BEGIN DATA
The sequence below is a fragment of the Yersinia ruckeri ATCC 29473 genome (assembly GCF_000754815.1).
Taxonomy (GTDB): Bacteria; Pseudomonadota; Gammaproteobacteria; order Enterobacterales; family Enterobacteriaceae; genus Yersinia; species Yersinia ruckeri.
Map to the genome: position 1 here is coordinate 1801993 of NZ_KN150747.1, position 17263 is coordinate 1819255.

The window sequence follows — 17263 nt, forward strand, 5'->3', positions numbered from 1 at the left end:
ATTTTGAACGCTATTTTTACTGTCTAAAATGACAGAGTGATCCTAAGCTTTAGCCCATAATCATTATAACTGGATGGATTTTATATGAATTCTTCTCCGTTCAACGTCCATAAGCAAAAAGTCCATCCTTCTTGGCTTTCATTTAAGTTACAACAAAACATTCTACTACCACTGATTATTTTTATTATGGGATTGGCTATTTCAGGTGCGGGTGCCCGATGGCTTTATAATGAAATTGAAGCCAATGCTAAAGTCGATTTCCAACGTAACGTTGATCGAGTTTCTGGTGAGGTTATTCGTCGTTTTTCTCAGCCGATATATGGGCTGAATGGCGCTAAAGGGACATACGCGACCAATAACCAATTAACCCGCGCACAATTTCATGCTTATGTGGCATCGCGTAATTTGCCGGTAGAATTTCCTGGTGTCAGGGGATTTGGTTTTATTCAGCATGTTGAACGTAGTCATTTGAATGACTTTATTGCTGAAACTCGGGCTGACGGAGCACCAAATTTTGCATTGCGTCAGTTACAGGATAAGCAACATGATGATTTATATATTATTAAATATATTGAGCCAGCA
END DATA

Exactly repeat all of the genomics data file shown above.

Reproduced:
The sequence below is a fragment of the Yersinia ruckeri ATCC 29473 genome (assembly GCF_000754815.1).
Taxonomy (GTDB): Bacteria; Pseudomonadota; Gammaproteobacteria; order Enterobacterales; family Enterobacteriaceae; genus Yersinia; species Yersinia ruckeri.
Map to the genome: position 1 here is coordinate 1801993 of NZ_KN150747.1, position 17263 is coordinate 1819255.

The window sequence follows — 17263 nt, forward strand, 5'->3', positions numbered from 1 at the left end:
ATTTTGAACGCTATTTTTACTGTCTAAAATGACAGAGTGATCCTAAGCTTTAGCCCATAATCATTATAACTGGATGGATTTTATATGAATTCTTCTCCGTTCAACGTCCATAAGCAAAAAGTCCATCCTTCTTGGCTTTCATTTAAGTTACAACAAAACATTCTACTACCACTGATTATTTTTATTATGGGATTGGCTATTTCAGGTGCGGGTGCCCGATGGCTTTATAATGAAATTGAAGCCAATGCTAAAGTCGATTTCCAACGTAACGTTGATCGAGTTTCTGGTGAGGTTATTCGTCGTTTTTCTCAGCCGATATATGGGCTGAATGGCGCTAAAGGGACATACGCGACCAATAACCAATTAACCCGCGCACAATTTCATGCTTATGTGGCATCGCGTAATTTGCCGGTAGAATTTCCTGGTGTCAGGGGATTTGGTTTTATTCAGCATGTTGAACGTAGTCATTTGAATGACTTTATTGCTGAAACTCGGGCTGACGGAGCACCAAATTTTGCATTGCGTCAGTTACAGGATAAGCAACATGATGATTTATATATTATTAAATATATTGAGCCAGCA